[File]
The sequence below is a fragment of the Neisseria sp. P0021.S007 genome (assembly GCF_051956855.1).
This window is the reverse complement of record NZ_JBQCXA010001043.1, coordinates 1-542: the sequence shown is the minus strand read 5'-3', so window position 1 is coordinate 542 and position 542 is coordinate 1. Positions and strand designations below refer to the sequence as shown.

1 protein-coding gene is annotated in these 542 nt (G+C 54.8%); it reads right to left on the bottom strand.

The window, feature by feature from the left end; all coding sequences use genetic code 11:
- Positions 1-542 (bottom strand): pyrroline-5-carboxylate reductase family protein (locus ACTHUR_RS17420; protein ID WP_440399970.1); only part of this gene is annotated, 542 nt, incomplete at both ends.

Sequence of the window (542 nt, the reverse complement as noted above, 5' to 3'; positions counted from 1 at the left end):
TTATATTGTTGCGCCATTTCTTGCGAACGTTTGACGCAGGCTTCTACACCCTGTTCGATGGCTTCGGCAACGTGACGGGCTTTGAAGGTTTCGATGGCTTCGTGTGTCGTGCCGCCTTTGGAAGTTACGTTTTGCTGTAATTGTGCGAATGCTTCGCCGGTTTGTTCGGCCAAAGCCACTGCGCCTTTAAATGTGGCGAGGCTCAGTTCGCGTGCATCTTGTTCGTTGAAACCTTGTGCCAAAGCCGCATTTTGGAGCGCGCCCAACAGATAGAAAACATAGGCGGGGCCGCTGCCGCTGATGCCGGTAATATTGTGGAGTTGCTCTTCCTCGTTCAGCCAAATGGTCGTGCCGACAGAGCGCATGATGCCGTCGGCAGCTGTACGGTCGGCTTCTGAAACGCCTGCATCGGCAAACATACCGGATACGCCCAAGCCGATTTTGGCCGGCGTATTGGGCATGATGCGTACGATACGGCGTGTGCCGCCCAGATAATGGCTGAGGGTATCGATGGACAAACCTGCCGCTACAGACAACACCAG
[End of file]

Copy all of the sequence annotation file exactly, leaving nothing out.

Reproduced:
The sequence below is a fragment of the Neisseria sp. P0021.S007 genome (assembly GCF_051956855.1).
This window is the reverse complement of record NZ_JBQCXA010001043.1, coordinates 1-542: the sequence shown is the minus strand read 5'-3', so window position 1 is coordinate 542 and position 542 is coordinate 1. Positions and strand designations below refer to the sequence as shown.

1 protein-coding gene is annotated in these 542 nt (G+C 54.8%); it reads right to left on the bottom strand.

The window, feature by feature from the left end; all coding sequences use genetic code 11:
- Positions 1-542 (bottom strand): pyrroline-5-carboxylate reductase family protein (locus ACTHUR_RS17420; protein ID WP_440399970.1); only part of this gene is annotated, 542 nt, incomplete at both ends.

Sequence of the window (542 nt, the reverse complement as noted above, 5' to 3'; positions counted from 1 at the left end):
TTATATTGTTGCGCCATTTCTTGCGAACGTTTGACGCAGGCTTCTACACCCTGTTCGATGGCTTCGGCAACGTGACGGGCTTTGAAGGTTTCGATGGCTTCGTGTGTCGTGCCGCCTTTGGAAGTTACGTTTTGCTGTAATTGTGCGAATGCTTCGCCGGTTTGTTCGGCCAAAGCCACTGCGCCTTTAAATGTGGCGAGGCTCAGTTCGCGTGCATCTTGTTCGTTGAAACCTTGTGCCAAAGCCGCATTTTGGAGCGCGCCCAACAGATAGAAAACATAGGCGGGGCCGCTGCCGCTGATGCCGGTAATATTGTGGAGTTGCTCTTCCTCGTTCAGCCAAATGGTCGTGCCGACAGAGCGCATGATGCCGTCGGCAGCTGTACGGTCGGCTTCTGAAACGCCTGCATCGGCAAACATACCGGATACGCCCAAGCCGATTTTGGCCGGCGTATTGGGCATGATGCGTACGATACGGCGTGTGCCGCCCAGATAATGGCTGAGGGTATCGATGGACAAACCTGCCGCTACAGACAACACCAG